WHEN CONTACTED, JK Teotia, additional director, SFIO and Dhan Raj, director, investigations, Ministry of Corporate Affairs, refused to comment. However, Yogeshwar defends his actions. “The case has been going on for the past five-six years, and is nothing but a political vendetta on the part of JD(S) leader HD Kumaraswamy. The charges levelled against me are false propaganda on the part of the JD(S),” he says.
Responding to Yogeshwar’s allegations, Kumaraswamy’s press secretary Sadanand says, “There is no relation between Kumaraswamy and the SFIO. It is a case that is being probed by a reputed investigating agency, which also probed the Satyam scam. I don’t think we can influence it.”
Yogeshwar’s indictment has come at a time when several ministers, including former chief minister BS Yeddyurappa, are facing corruption charges. A trial against Yeddyurappa is on in the antigraft court in the state’s capital. The CBI is grilling mining baron Janardhana Reddy, his brother Karunakara Reddy and aide Sriramulu in the multi-crore mining scam.
In another case, former minister of information technology and biotechnology Katta Subramanya Naidu has been arrested and remanded in judicial custody along with his son Katta Jagadish Naidu for the past two months.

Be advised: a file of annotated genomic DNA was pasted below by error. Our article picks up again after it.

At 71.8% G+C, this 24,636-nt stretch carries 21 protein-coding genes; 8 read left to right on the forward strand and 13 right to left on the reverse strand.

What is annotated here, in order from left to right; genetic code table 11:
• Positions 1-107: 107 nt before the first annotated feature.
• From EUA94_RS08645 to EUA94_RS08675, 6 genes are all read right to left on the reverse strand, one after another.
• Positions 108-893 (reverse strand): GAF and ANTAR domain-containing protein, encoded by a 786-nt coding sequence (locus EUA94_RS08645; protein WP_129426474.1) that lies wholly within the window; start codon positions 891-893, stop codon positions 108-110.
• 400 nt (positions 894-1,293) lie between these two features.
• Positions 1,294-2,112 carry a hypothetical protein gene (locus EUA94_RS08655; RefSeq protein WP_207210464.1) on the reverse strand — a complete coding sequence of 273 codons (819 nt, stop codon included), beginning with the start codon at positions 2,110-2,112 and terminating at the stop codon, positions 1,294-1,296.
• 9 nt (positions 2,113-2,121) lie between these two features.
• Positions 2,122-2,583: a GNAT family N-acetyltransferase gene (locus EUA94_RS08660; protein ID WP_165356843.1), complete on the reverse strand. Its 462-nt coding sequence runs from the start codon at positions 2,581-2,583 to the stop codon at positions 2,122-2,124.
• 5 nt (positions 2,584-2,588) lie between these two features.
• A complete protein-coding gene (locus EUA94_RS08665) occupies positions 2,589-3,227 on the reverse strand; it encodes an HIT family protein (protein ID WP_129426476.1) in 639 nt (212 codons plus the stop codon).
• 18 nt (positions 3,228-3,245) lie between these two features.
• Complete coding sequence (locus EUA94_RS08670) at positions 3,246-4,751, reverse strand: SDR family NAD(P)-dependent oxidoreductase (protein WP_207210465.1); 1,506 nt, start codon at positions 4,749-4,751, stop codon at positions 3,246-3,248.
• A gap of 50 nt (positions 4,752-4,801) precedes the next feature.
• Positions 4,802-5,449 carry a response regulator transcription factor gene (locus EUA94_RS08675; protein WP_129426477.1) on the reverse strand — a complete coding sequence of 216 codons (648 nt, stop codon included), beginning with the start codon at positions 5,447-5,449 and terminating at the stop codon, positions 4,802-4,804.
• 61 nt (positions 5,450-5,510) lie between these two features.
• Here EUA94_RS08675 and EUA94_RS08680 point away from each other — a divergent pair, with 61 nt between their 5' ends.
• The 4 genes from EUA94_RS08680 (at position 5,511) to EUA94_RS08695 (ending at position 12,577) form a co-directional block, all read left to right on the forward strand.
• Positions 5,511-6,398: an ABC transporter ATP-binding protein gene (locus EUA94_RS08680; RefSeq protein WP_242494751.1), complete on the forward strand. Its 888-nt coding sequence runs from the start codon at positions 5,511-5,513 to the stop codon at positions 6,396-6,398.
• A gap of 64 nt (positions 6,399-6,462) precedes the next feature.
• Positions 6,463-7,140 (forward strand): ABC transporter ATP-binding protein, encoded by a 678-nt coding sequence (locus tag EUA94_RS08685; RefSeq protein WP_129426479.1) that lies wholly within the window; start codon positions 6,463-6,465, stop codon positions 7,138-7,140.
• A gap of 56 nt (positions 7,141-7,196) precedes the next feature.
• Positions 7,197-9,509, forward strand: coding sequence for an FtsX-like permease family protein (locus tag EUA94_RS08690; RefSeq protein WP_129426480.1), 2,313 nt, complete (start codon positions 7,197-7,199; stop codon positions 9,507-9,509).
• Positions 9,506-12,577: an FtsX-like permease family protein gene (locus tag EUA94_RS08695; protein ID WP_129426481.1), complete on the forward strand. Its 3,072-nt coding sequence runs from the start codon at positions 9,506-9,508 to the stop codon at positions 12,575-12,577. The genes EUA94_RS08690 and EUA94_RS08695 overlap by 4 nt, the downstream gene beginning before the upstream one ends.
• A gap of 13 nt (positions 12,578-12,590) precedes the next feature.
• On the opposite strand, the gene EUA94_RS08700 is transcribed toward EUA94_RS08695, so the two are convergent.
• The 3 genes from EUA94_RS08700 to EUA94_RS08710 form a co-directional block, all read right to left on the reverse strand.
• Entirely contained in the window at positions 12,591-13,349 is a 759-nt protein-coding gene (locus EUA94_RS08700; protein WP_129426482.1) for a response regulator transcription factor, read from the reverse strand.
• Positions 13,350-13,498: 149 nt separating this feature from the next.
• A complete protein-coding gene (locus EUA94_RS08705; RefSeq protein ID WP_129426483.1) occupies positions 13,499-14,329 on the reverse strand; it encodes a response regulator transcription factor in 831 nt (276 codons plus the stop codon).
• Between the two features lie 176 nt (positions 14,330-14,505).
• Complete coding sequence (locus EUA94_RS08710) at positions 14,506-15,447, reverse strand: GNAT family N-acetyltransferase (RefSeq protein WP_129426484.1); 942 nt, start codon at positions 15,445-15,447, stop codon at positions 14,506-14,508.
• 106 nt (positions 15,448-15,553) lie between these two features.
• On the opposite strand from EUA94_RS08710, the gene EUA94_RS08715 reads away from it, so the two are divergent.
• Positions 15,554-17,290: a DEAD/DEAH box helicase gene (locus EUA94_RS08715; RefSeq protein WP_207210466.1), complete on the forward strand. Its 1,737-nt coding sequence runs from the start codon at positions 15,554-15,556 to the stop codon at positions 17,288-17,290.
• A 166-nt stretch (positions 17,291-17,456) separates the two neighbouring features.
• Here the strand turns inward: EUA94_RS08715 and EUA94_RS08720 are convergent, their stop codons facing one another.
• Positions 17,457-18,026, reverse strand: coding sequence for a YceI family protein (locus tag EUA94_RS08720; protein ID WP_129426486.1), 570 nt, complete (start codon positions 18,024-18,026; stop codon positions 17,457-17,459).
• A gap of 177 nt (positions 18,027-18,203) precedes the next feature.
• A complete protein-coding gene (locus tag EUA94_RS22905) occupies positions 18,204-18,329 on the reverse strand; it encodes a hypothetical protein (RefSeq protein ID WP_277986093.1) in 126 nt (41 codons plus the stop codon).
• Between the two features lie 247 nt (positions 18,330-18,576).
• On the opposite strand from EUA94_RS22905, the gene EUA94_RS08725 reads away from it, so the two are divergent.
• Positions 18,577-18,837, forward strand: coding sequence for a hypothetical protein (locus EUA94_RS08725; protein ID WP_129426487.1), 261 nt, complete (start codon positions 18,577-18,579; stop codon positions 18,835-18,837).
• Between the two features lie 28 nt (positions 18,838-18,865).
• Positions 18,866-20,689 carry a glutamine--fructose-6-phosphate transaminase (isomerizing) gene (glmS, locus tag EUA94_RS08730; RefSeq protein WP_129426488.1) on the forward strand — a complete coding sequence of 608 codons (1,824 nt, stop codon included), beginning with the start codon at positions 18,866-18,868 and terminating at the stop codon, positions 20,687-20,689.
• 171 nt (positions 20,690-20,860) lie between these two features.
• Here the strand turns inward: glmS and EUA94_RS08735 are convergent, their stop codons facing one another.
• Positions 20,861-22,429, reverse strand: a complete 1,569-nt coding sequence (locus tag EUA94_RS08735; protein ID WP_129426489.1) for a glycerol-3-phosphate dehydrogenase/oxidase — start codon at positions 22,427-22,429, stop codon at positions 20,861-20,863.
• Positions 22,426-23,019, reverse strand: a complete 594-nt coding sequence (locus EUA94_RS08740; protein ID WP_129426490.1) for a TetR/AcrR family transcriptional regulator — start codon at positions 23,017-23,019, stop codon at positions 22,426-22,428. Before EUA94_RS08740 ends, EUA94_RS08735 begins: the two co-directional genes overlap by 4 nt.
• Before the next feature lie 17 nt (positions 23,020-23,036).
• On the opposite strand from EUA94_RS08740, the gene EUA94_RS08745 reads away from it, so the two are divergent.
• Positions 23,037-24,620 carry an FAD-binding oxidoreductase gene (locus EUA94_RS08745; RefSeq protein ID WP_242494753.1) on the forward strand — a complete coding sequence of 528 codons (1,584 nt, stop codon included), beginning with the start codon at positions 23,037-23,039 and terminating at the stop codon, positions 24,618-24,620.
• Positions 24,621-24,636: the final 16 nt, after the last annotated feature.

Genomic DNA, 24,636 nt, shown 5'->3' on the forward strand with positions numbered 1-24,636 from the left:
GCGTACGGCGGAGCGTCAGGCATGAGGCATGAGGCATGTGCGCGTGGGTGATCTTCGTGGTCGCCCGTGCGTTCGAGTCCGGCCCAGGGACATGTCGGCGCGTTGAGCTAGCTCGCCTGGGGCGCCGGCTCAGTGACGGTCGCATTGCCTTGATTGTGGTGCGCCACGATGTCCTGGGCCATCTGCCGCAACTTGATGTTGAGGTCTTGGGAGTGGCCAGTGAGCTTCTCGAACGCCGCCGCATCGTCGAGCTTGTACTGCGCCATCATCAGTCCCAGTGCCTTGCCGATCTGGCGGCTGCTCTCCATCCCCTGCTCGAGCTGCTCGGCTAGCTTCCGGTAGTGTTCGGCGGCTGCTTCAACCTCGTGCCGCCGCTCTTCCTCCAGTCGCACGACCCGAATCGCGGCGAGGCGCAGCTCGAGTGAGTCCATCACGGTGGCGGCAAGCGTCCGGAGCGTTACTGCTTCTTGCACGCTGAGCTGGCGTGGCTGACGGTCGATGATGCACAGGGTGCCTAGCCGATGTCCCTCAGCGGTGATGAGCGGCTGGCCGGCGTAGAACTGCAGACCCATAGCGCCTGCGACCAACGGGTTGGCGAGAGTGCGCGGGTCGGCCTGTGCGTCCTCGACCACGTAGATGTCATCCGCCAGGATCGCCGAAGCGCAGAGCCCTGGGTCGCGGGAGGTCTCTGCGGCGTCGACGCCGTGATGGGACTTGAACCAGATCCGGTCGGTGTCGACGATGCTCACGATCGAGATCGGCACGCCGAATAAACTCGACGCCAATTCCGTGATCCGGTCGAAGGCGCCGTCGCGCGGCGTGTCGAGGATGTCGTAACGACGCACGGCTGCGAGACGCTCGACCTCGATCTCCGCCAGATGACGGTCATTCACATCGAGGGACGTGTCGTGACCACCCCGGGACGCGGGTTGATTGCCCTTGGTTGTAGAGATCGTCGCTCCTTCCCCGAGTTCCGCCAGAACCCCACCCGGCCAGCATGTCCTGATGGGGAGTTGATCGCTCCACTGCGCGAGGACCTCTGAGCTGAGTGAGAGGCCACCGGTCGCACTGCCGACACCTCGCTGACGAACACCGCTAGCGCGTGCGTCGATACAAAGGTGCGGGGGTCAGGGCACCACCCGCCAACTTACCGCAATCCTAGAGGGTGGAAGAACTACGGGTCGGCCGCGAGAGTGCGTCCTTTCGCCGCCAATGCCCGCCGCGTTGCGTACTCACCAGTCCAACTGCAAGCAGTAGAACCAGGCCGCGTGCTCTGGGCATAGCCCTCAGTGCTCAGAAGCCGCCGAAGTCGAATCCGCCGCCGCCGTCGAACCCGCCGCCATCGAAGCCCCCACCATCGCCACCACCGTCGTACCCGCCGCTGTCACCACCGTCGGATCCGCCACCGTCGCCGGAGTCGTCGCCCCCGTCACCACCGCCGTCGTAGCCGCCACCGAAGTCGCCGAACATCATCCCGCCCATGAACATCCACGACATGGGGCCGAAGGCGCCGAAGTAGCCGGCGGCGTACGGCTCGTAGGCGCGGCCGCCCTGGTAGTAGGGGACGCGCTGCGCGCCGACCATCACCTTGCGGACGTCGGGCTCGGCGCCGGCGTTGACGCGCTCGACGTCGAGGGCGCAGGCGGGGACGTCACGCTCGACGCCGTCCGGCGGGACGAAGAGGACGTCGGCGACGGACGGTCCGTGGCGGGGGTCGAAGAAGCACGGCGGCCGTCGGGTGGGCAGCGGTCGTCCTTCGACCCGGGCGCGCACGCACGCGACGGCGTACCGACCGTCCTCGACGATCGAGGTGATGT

“We have the information. Everything is all right. It is a smear campaign on the part of the opposition,” says state BJP leader KS Eshwarappa. Interestingly, the BJP had elevated Yogeshwar, who crossed over from the Congress in 2009, to a ministerial post hoping to use him to make inroads into the JD(S) bastion of Ramanagaram district. He trounced the JD(S) candidate by a huge margin in the Channapatna Assembly byelection. Asked if the party was mulling removal of the minister till the charges against him are cleared, Eshwarappa said, “We are not taking any action against him.”
The indictment of the forest minister comes at a time when the party is geared up for the byelections in the Koppal constituency.
Imran Khan is a Senior Correspondent with
From T